The Impacts of the New Age
The new age of social networking has had a significant impact on the youth. Past forms of social networking-face-to-face interactions or sending snail mail-were no doubt more personal than current day social networking. Online social networking allows individuals to make contact with other individuals, but the impact of these new modes of communication have generated mixed opinions about whether this is beneficial or costly.
Although different from physical interaction in many respects, online interactions are similar to face-to-face interactions in many ways. In research conducted by Psychology professors at the University of Virginia, higher positivity and lower negativity predicted a larger number of friends online. In a study of 172 adolescents and their social interactions online, the researchers discovered that there was a strong overlap between real life interactions and those online. Self- and peer-reported positive friendship quality were associated with more supportive comments online, and self-reports of positivity were associated with a larger number of friends (9).
This new form of social networking, through the internet, might actually be beneficial to shy adolescents. Researcher Scott Caplan, associate professor at the University of Delaware, suggests that the more impersonal nature of online interactions might aid the formation of relationships, or at least, the strengthening of networks between different people. After all, online websites such as Facebook allow people to personally select what personal information they would like to post. Websites such as facebook provide some degree of anonymity, create space between the creator and the viewer, and according to Professor Caplan, allows shy individuals to exercise greater control over others impressions of them; since there is a greater ability to fabricate and exaggerate the positive aspects of one’s self online.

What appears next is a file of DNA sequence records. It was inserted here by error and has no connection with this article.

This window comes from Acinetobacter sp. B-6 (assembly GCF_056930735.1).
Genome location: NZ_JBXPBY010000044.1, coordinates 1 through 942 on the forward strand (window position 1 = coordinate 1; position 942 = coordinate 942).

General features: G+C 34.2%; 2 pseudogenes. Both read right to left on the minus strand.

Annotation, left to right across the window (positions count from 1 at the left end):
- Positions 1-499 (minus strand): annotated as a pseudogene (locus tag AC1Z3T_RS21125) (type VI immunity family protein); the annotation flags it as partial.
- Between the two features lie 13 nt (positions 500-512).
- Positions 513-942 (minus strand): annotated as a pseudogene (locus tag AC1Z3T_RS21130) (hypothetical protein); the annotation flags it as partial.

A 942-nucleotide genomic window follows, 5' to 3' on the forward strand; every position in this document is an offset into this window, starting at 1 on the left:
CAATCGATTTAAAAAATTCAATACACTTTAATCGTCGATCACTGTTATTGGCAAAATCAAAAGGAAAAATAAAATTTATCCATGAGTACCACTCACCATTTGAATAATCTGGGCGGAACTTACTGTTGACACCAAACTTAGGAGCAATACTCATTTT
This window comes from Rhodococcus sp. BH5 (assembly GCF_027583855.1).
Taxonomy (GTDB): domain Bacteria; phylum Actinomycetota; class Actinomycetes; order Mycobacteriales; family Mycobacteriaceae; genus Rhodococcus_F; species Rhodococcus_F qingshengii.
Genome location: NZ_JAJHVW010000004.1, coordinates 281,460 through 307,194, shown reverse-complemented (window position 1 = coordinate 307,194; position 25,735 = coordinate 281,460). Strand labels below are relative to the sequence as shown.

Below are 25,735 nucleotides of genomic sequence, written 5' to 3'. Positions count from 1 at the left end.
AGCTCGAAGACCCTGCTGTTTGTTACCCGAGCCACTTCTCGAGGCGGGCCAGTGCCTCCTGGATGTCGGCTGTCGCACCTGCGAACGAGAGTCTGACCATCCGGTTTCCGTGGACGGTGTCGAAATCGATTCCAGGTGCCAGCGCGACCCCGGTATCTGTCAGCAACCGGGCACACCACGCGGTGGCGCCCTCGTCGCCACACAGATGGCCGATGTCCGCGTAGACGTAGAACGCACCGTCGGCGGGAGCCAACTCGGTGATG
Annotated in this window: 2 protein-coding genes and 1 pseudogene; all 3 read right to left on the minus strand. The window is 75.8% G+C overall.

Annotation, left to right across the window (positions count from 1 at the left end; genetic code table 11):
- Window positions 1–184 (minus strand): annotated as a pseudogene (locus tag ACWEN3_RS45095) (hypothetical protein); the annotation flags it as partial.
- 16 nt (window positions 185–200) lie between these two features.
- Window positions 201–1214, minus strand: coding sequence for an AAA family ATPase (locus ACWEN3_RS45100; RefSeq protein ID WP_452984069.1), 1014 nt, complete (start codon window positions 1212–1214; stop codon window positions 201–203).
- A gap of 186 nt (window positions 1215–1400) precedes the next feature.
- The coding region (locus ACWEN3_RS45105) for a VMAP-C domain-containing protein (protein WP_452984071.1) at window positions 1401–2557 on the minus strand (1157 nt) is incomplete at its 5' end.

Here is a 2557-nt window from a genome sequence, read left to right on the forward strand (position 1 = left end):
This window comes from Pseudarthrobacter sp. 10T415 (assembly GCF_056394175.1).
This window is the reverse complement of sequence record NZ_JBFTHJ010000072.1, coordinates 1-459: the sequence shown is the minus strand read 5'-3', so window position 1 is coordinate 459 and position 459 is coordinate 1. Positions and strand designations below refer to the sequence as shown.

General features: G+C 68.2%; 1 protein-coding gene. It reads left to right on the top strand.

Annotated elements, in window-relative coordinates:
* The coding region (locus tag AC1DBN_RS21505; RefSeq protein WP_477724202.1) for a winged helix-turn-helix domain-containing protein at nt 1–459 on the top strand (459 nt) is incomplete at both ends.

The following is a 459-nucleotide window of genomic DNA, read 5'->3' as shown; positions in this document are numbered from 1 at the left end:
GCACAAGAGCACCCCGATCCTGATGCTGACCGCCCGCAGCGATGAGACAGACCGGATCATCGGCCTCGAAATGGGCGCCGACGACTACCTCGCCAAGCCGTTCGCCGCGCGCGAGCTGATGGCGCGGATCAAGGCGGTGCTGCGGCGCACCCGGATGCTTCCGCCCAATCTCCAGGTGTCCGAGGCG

In his 2003 paper, Caplan suggested that a preference for online social interaction might result from one’s perception that online communication is easier, less risky, and more exciting than face-to-face communication (10).
However, researchers at the University of Windsor in Ontario, have discovered that the effect of online social networking on shy individuals is not significant-shy individuals do not seem to gain an advantage socially over the internet. Shy individuals were found to spend more time on online websites such as Facebook, and reported more favorable opinions about online websites than did nonshy individuals. Interestingly, even online, shy individuals still had fewer friends than did nonshy individuals.
Perhaps the most distinguishing factor between shy and nonshy individuals and their online social interaction use is nonshy individuals utilize online websites such as Facebook, but do not substitute Facebook usage for other forms of social interaction. These individuals tended to use online social networking to maintain relationships and share information (11).
The Demographics of Social Networking Through the Internet
Social networking via the internet has had different effects on different segments of the population. For example, particular demographic groups are more likely to depend on the internet to form relationships.
In a study conducted by researchers Janis Wolak, Kimberly Mitchell, and David Finkelhor at the Crimes against Children Research Center at the University of New Hampshire utilizing the Youth Internet Safety Survey, researchers used telephone interviews to gather information from a national sample of 1501 young people ages 10-17 in order to determine the group of individuals most susceptible to online relationships.